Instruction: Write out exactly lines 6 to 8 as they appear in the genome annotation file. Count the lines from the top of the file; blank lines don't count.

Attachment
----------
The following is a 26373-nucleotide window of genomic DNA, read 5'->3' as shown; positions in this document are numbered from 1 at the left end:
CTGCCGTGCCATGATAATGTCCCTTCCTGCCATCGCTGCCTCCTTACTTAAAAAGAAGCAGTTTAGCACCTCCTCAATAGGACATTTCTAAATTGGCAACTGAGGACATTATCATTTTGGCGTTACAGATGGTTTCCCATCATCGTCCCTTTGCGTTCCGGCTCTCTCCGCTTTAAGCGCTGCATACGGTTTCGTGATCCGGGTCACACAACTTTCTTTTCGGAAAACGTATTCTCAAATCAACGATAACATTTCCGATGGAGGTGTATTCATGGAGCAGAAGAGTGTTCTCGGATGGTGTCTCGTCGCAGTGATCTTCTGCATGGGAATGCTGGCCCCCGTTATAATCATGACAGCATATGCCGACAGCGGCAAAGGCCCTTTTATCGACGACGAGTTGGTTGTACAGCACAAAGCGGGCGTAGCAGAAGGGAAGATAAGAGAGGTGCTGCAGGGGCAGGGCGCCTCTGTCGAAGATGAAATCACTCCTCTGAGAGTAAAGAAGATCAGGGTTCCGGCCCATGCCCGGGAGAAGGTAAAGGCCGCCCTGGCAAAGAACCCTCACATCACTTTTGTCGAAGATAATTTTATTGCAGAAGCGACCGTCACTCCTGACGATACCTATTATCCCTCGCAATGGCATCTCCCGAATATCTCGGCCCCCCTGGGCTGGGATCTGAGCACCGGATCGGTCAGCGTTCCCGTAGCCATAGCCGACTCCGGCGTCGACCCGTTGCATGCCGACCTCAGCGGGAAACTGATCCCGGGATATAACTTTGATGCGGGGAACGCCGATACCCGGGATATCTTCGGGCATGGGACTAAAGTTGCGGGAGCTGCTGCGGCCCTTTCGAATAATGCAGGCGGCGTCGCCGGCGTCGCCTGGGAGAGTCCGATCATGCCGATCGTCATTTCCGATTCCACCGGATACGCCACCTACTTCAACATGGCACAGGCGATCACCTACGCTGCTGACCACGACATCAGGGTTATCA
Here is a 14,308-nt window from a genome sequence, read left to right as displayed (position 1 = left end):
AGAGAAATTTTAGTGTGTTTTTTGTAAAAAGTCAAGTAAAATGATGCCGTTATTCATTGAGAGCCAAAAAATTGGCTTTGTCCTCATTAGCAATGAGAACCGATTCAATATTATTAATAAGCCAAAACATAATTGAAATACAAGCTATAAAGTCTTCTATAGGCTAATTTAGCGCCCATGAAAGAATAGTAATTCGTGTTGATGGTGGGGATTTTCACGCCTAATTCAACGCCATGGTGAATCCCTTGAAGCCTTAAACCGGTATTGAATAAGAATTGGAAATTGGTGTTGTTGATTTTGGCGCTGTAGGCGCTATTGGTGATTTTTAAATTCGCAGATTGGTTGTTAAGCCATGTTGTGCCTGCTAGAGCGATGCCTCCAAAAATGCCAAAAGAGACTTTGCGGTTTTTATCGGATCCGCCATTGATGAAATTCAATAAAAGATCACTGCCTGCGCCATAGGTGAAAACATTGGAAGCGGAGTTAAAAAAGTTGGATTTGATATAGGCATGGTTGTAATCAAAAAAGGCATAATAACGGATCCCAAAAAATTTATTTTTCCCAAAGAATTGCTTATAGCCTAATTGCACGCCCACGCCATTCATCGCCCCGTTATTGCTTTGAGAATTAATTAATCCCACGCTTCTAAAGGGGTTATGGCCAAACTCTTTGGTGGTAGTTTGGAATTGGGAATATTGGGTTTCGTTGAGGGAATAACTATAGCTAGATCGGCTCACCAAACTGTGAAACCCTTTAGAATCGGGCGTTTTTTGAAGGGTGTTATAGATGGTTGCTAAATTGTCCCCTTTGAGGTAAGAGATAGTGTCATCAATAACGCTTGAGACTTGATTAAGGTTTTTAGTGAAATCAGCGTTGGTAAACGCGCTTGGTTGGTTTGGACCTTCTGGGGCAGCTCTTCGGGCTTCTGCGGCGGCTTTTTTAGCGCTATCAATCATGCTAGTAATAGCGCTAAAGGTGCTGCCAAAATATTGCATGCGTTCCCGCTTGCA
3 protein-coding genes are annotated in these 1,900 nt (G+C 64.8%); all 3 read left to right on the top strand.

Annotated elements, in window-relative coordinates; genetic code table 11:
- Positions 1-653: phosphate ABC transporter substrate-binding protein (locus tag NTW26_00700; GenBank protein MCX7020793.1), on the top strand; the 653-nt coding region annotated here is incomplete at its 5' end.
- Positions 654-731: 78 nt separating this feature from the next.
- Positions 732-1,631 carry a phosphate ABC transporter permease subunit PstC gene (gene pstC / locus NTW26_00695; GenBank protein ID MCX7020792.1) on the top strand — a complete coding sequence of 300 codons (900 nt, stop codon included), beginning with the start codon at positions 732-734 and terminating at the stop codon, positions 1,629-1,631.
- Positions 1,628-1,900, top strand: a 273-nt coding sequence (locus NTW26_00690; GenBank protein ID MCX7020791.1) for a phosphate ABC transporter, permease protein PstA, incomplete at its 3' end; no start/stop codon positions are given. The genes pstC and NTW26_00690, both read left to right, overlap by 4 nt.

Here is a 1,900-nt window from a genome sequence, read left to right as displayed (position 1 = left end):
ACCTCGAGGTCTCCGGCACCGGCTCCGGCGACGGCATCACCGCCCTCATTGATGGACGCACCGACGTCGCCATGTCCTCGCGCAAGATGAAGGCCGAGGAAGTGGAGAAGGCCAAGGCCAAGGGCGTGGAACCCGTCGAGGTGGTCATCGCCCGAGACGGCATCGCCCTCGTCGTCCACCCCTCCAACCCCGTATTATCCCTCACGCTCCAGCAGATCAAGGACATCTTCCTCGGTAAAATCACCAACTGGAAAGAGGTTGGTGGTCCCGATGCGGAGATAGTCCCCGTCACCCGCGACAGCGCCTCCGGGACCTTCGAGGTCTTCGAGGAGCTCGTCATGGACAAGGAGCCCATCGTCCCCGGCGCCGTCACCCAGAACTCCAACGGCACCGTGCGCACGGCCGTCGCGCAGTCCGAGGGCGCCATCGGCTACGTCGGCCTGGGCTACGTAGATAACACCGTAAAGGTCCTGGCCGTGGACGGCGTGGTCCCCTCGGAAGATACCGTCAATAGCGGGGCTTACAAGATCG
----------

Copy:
Annotated elements, in window-relative coordinates; genetic code table 11:
- Positions 1-653: phosphate ABC transporter substrate-binding protein (locus tag NTW26_00700; GenBank protein MCX7020793.1), on the top strand; the 653-nt coding region annotated here is incomplete at its 5' end.
- Positions 654-731: 78 nt separating this feature from the next.